Editor’s Note: For the final installment of our Children’s Literature Issue, we have an essay by one of our members, M. J. Sterling. She writes about the agony of anticipation that comes with hoping for parenthood.
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In Chou on Spruce and Sacramento one crisp November day while the city reverberated with the tap tap tap of keyboards under blue lights in cardboard cubicles, we were two deserters and a stowaway drifting through the jewel box of smocked, pinstriped, hand-knit and starched cotton treasures as through an enchanted forest. Just past three. Nestled on that too beautiful San Francisco street, clear brilliance of red and blue and green skyline — the city paused here in quiet repose. The owlish shopkeeper in giant black glasses and 50’s polka dot scarf peered into her dog-eared novel. Wispy girls of 7 and 9 ogled their passing reflections and peeked in the open door. And us — in dark denim jeans and leather jackets loosely draped on thin frames, vestiges of single life. Touching tentatively — like tourists ordering lunch in a language they have never seen in print — curious and dreamlike — the pinafores and jumpers and bows. Enchanted. Enchanted by the idea of babies. Enchanted by Chou.
No box store or boutique with garish pink princess bows drew us like the perfumed Chou and its assembled antique rattan cribs, hand-cast paper mache zebra heads and lofty English editions long out of date — Potter, Carroll, and Milne. Giant paint peeling leering clown’s face, rescued from the 20s vaudeville stage — tiny pink kid gloves — even smaller ballet flats graced with a delicate bow. Tulle dresses with raw linen bodices and perfect grosgrain ribbons. Hand-embroidered onesies gaily celebrating the seashore, or ponies, or candy, or ducks. And at the back and sides were just books books books! in perfectly careless stacks and shelves, heartbreakingly lovely literary temples to the dream and reality of childhood.
I was enchanted with Chou and with the promise of parenthood as dreamt by Chou In an agony of terrified and precarious hope I imagined her, and carried myself with cautious grace because I knew she was with me, floating like a thimble in the darkest ocean, blind, hearing nothing, infinitely small heart beat beating and arms waving in aimless repose.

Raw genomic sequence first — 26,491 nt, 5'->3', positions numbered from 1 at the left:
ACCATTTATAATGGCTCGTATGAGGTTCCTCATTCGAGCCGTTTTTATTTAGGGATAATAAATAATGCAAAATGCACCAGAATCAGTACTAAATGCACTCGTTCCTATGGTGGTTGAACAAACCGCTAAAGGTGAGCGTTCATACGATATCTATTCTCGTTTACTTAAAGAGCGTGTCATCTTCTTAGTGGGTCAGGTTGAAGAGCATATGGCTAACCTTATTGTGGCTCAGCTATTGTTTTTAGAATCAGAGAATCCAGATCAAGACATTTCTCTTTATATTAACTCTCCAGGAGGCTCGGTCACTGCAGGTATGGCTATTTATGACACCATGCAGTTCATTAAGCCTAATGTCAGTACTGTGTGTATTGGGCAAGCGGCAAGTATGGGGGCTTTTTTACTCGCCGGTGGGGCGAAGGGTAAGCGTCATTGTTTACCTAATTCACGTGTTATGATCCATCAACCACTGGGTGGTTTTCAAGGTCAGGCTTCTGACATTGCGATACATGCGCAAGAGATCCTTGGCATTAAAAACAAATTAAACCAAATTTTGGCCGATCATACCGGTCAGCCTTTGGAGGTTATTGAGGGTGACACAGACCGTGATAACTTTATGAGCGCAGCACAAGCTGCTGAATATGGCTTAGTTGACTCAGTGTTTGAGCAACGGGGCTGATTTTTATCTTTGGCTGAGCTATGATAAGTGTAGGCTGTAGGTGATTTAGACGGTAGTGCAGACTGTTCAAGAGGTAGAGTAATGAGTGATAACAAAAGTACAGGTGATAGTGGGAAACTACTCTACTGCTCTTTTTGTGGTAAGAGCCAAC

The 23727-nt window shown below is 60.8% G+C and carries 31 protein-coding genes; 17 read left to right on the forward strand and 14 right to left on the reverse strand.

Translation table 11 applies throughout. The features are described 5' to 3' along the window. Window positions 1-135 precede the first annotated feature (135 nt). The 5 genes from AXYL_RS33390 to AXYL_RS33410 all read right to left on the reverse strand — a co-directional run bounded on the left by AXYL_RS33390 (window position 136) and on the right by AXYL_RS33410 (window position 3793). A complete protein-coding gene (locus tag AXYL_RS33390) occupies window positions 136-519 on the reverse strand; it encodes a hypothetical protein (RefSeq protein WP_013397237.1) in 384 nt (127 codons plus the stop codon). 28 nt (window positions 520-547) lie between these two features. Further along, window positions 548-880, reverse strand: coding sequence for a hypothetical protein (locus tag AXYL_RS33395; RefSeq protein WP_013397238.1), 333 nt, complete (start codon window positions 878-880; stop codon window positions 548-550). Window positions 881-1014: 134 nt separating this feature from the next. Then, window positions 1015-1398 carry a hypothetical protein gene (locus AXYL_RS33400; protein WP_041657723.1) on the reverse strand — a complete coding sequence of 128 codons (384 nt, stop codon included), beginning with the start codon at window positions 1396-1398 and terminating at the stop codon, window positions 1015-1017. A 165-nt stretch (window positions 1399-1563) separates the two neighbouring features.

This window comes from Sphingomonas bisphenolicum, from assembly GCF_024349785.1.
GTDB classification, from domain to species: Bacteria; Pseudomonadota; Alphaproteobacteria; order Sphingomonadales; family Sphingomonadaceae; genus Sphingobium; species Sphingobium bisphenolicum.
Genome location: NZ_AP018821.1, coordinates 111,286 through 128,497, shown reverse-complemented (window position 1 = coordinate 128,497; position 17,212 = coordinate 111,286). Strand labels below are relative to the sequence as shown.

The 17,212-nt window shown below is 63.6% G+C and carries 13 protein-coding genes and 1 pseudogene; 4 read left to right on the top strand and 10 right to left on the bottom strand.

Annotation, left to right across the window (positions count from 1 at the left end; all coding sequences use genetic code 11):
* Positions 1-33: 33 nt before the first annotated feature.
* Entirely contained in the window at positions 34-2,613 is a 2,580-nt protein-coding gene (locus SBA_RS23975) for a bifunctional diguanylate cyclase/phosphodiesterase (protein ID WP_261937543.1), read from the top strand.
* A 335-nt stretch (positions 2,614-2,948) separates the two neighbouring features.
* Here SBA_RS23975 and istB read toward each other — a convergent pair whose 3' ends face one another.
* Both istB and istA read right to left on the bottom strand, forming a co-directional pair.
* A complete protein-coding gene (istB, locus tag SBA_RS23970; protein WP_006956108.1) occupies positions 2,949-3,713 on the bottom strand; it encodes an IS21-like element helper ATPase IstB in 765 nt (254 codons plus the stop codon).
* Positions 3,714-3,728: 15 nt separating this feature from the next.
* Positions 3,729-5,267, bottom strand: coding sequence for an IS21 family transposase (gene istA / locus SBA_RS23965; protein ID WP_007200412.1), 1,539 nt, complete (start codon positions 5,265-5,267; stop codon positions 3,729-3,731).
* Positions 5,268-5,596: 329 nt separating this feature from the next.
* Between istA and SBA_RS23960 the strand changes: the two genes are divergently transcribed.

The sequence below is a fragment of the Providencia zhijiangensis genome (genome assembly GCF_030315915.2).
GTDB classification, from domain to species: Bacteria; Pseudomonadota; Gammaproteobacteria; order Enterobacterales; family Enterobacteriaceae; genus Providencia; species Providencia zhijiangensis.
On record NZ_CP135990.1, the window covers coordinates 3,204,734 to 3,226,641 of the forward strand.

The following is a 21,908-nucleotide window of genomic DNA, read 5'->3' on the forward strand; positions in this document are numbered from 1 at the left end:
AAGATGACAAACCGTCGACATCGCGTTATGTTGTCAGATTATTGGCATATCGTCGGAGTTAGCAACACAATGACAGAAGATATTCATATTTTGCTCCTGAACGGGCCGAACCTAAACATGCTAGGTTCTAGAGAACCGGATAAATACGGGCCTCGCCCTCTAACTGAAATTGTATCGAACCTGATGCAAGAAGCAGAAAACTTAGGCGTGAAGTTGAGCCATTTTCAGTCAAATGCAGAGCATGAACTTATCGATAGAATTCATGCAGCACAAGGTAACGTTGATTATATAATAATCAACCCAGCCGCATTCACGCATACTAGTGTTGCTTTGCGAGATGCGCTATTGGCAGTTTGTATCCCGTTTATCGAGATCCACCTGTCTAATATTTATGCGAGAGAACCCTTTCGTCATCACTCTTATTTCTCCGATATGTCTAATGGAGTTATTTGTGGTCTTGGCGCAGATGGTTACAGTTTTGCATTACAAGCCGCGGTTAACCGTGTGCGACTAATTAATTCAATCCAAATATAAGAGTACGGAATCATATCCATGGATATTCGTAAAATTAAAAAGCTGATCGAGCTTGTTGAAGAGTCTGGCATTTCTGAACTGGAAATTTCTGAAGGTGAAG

As never before — like Freshmen recently admitted and now stepping on the dewy grass — we felt a tentative belonging, the possibility that this might in time become not an exotic landmark but part of ourselves, the machinery of everyday life — a place one had to go to get a quick party gift or pick up an Easter dress. And you were anxious looking at the handwritten price tags but could not help also being swept away, looking aside and blinking so that I could not see too much relief and lightness cross your face. We were comfortable married people who had worked and built but had almost missed this in the midst of all that working. And now it seemed just maybe we would after all be OK. We might have a baby, and it might even be a girl.
Brooding over a collection of titles that instantly unlocked dormant memories, almost shyly touching Carrol’s Alice, Bemelman’s Madeline, Mark Twain’s Huck Finn, then Mary Poppins, Charlotte’s Web, The Little Prince and Peter Pan – there suddenly you glided up behind me to touch my neck (as you had not done in all these years of marriage) and whispered, “Come here,” in a way that softened me for its meaning I am as enchanted as you are my love. Like memories these discoveries in Chou were, to us, dreamlike in their exquisite unreality. And eagerly I turned to follow you, though disguising my eagerness, “Yes, what?” as if you’d interrupted me, for I was not ready to give myself fully to joy, a protective instinct prevailing.
So eagerly yet with my customary guardedness I followed you to the low white shelves behind the cashier. There you displayed on your enormous outstretched palm a pair of the loveliest, tiniest, pink suede shoes. It seemed impossible to me then that an infant would wear these shoes in our house; the everyday pleasures of parenthood seemed fantastical, as probable as one day seeing the blue marble of Earth from space or playing concert violin. Yes, it had been done, someone had done it, but it was not within the scope of my life. And it was too much for me to hope and be heartbroken, so instead I focused on the pleasure of owning such a pair of shoes, regardless of whether they would ever be worn, and smiled nervously and kissed you as I made my way to the cashier with our Chou souvenir.
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M. J. Sterling is an author who has pursued errant apostrophes, swatted spelling bees, and interrogated the whether woman, often in the same day. Her interests include word play, chatting with her anagram and having pun. She lives in a restored Victorian atop a hill in San Francisco with her husband, their magical baby girl, and an absurdly adorable dog.